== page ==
Prosecutors’ latest narrative of George Floyd’s final moments reveal that Minneapolis police officer Derek Chauvin pinned George Floyd’s neck to the ground for 9½ minutes, longer than previously cited, according to a court filing Tuesday.
The motion, in which Minnesota Attorney General Keith Ellison’s team argues for the admissibility of key evidence, provides the most detailed account yet of Floyd’s final moments as attributed to body camera footage from three of the officers that has since been made public.
It says the officers pinned Floyd to the asphalt for about 9 minutes, 30 seconds — longer than the 7 minutes, 46 seconds and 8 minutes, 46 seconds previously cited by prosecutors, the latter time stamp having been adopted by activists as a symbol for police brutality in protests following Floyd’s May 25 death.
Both Floyd and those in a growing crowd pleaded for his life, but “for over four and a half of those minutes, Floyd was silent,” according to the court document. “For at least three of those minutes, Floyd appeared not to be breathing. And for at least two and a half minutes, the officers were unable to locate Floyd’s pulse.
“After Floyd fell silent, the crowd alerted the officers 10 times that Floyd was no longer moving, warned them nine times that Floyd was unresponsive, and pleaded with them nearly 30 times to check Floyd’s pulse.”
Four former officers are charged in relation to Floyd’s death. Chauvin faces charges of second-degree unintentional murder, third-degree murder and second-degree manslaughter. J. Alexander Kueng and Thomas Lane — who helped hold Floyd down — and Tou Thao, who held back the crowd, are each charged with aiding and abetting murder and manslaughter. All four have been fired.
The court document depicted Lane as quick to draw his firearm and scream obscenities at Floyd, who was sitting in his car when he and Kueng arrived. In another instance as Floyd pleaded to breathe, Chauvin responded: “You’re doing a lot of talking, a lot of yelling. It takes a heck of a lot of oxygen to say things.”
The body camera video captured Kueng reacting to Chauvin’s comments with a smirk, according to the filing.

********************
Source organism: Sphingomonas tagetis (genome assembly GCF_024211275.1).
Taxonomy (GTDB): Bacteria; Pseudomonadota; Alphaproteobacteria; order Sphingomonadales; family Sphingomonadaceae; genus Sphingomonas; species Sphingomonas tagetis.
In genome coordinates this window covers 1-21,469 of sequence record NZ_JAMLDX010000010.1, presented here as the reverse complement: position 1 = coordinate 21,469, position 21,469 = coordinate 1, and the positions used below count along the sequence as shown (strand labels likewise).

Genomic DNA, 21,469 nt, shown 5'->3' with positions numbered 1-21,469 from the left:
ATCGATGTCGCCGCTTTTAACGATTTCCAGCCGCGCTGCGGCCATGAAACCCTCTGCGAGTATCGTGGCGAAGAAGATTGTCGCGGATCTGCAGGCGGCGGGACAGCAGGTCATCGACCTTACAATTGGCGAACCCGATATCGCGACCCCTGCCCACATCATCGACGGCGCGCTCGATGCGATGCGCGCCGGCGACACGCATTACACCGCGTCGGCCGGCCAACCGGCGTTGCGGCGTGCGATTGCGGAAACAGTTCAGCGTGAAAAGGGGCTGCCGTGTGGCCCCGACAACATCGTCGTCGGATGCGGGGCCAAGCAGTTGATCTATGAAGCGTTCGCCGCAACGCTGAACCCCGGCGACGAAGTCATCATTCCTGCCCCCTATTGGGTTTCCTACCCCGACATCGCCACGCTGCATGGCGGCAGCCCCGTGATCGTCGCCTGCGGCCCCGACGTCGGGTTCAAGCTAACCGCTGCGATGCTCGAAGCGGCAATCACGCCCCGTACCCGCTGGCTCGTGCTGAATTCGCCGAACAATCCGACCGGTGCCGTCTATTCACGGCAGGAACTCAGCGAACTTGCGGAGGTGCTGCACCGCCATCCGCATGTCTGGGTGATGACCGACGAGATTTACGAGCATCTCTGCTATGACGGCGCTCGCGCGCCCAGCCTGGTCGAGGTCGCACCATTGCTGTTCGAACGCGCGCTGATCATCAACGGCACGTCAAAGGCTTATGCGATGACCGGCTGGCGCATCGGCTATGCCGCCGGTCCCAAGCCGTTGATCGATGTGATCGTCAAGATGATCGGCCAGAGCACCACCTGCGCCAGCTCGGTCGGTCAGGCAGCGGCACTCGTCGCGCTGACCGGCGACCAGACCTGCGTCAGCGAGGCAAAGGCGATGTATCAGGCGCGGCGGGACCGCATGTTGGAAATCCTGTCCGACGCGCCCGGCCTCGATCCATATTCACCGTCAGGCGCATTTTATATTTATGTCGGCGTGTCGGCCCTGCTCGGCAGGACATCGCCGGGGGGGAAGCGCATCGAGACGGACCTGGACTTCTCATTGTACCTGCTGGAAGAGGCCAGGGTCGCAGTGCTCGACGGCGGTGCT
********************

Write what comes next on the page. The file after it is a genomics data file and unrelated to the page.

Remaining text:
Early in the encounter, after the officers handcuffed Floyd, Kueng brought Floyd to the curb and asked him to sit down. “Floyd did so, immediately becoming calmer and saying thank you to Kueng three times,” according to the court document.
Later, Floyd appeared afraid to be in the car alone, repeatedly telling the officers he suffered claustrophobia. After Chauvin and Kueng pinned him against the back seat, Thao said they were “just going to have to hogtie him.” Floyd shouted “I can’t breathe” almost a dozen times after they pinned him to the ground, according to the motion.
A growing crowd shouted concerns that Floyd couldn’t breathe and he “wasn’t even resisting arrest.”
“He’s talking, so he’s fine,” said Thao. “This is why you don’t do drugs, kids.”
An off-duty Minneapolis firefighter introduced herself and asked to give Floyd medical assistance, and Chauvin, holding a can of Mace, warned her to stay away.
When Floyd passed out, Lane asked the others if they should roll him on his side in a recovery position, a suggestion he repeated as the crowd expressed concerns over Floyd being unresponsive. “Chauvin rejected that option out of hand, telling Lane and Kueng to ‘stay put where you got him,’ ” according to the document.
“Just leave him,” Kueng concurred.
Kueng finally complied with the crowd’s pleas to check Floyd’s pulse.
“I can’t find one,” Kueng reported. He tried again 10 seconds later, then leaned back and sighed. “I can’t find one.”
Still, the officers held him there — Chauvin pressing his knee into Floyd’s neck, Lane and Kueng atop Floyd’s legs and back, Thao on crowd control — for another two minutes and thirty seconds.
“The officers also ignored the off-duty firefighter’s plea for them to begin chest compressions,” says the motion. “Indeed, none of the officers ever attempted CPR while Floyd was on the ground.”
When paramedics arrived, Lane told them Floyd wasn’t responsive and they leaned to check his neck for a pulse. Chauvin still kept his knee pressed into Floyd’s neck.
Floyd was pronounced dead later at the hospital. The Hennepin County medical examiner ruled Floyd died from “cardiopulmonary arrest complicating law enforcement subdual, restraint, and neck compression,” listing the cause as “homicide.” A separate medical examiner also listed “police subdual and restraint” as the cause of death.
Ellison’s motion also argues for the admissibility of the officers’ histories, saying their past shows a pattern of behavior, knowledge of their actions and that their use of force went beyond what was necessary.
Many of the accounts include Chauvin using force, sometimes while working security off-duty, on people who don’t comply with his commands. In one case, Chauvin “delivered a few strikes” to a juvenile who was not cooperating, then “applied a neck restraint” and rolled him over to handcuff him. The juvenile was bleeding from the ear after the struggle and needed stitches.